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UW experts divided over skipping second COVID vaccine dose

A vial of Pfizer's COVID-19 vaccine. (AP Photo/Frank Augstein, Pool)

A debate has emerged in the medical community over whether patients should skip the second doses of Moderna’s COVID-19 vaccine to conserve numbers.

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On one side of the debate sits Dr. Moncef Slaoui, the head of Operation Warp Speed, who argues that by administering a single dose of the vaccine rather than two doses spaced out by weeks, we’d be able to vaccinate twice the amount of people.

That’s an opinion shared by two University of Washington experts: epidemiology professor Dr. Anna Wald, and associate professor of global health Dr. Ruanne Barnabas. The pair published an editorial in the Annals of Internal Medicine on Monday, citing how a single dose “will accelerate pandemic control,” while providing roughly 51% efficacy within two weeks of injection (the FDA requires 50% efficacy for approval).

With two doses, Moderna’s vaccine boasted 94% efficacy during its trial phase.

Not every expert agrees with the single-dose strategy though, including Institute for Health Metrics and Evaluation professor Dr. Ali Mokdad.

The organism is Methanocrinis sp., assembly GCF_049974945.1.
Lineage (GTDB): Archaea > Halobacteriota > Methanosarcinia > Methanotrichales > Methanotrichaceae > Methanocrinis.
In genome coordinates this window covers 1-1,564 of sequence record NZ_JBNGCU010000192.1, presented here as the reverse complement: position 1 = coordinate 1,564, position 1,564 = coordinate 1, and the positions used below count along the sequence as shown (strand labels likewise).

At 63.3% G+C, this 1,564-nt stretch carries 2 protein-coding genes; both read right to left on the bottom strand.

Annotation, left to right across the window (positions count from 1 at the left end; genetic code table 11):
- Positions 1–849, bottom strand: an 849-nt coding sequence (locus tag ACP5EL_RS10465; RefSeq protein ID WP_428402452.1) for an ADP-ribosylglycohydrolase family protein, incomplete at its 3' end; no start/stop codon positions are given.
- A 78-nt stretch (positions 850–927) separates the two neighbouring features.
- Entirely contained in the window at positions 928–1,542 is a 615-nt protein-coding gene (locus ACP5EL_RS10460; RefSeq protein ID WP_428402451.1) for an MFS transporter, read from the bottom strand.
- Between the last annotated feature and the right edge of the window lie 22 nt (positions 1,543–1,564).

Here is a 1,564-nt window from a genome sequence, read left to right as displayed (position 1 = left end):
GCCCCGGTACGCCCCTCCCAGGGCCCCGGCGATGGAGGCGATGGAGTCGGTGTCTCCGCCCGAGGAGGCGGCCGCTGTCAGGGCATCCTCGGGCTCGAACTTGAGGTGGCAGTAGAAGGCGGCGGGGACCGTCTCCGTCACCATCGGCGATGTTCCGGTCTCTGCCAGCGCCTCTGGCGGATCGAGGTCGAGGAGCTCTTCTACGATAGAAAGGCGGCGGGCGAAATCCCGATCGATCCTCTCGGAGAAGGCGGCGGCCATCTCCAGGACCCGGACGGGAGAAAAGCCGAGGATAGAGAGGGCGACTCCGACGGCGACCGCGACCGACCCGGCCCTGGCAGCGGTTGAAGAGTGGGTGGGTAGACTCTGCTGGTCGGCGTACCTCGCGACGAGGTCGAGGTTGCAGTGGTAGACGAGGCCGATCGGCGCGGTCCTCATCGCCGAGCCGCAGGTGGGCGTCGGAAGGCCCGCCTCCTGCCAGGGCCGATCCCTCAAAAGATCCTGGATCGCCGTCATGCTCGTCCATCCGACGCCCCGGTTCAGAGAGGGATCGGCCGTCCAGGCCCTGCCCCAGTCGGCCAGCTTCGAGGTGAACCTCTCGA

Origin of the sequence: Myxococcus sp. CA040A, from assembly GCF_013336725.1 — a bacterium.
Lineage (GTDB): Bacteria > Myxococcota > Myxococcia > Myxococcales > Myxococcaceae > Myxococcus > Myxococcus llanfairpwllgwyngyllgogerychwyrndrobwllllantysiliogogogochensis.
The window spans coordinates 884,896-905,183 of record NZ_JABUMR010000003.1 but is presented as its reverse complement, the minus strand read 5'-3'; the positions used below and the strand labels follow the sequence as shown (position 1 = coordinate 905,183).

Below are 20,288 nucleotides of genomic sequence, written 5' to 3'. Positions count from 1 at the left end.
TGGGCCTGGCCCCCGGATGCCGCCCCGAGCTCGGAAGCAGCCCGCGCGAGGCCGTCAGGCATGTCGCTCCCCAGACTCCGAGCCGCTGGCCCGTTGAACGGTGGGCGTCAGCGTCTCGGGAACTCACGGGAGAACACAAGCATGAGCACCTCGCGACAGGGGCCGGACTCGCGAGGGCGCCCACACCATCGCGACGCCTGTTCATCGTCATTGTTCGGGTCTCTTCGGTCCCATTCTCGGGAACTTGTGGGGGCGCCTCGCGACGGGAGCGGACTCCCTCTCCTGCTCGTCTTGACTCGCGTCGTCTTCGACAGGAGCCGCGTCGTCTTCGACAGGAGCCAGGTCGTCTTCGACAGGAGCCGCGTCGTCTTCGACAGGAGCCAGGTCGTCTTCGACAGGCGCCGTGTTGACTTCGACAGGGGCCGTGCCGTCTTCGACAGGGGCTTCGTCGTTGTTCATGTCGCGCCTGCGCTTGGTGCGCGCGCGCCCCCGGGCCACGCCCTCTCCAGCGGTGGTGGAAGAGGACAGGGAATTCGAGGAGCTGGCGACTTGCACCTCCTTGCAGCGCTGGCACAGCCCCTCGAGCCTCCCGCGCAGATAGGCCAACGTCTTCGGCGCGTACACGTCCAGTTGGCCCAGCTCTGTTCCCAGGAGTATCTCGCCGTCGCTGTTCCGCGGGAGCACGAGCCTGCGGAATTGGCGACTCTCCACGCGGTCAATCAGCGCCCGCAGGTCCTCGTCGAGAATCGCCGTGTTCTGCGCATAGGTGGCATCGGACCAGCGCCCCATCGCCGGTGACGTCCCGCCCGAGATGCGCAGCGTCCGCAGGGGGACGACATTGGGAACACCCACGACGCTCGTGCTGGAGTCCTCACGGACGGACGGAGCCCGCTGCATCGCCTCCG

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“To cut corners right now on a protocol that has been proven through a clinical trial and science and we have built in a vaccine, to come and change it right now is dangerous,” Mokdad said. “Everyone in the world is watching us. If we fail in this vaccine, it will backfire on us.”

Dr. Anthony Fauci echoed that sentiment speaking to NBC’s Meet the Press, pointing out that the problem the United States has right now is that it actually has too much vaccine that’s not getting distributed quickly enough.

“The idea about stretching it out so you can get more people, that’s if you have not enough vaccine and a lot of people lined up waiting to get a vaccine. That’s not our problem now,” he pointed out. “We have vaccine, we need to get it into people’s arms.”

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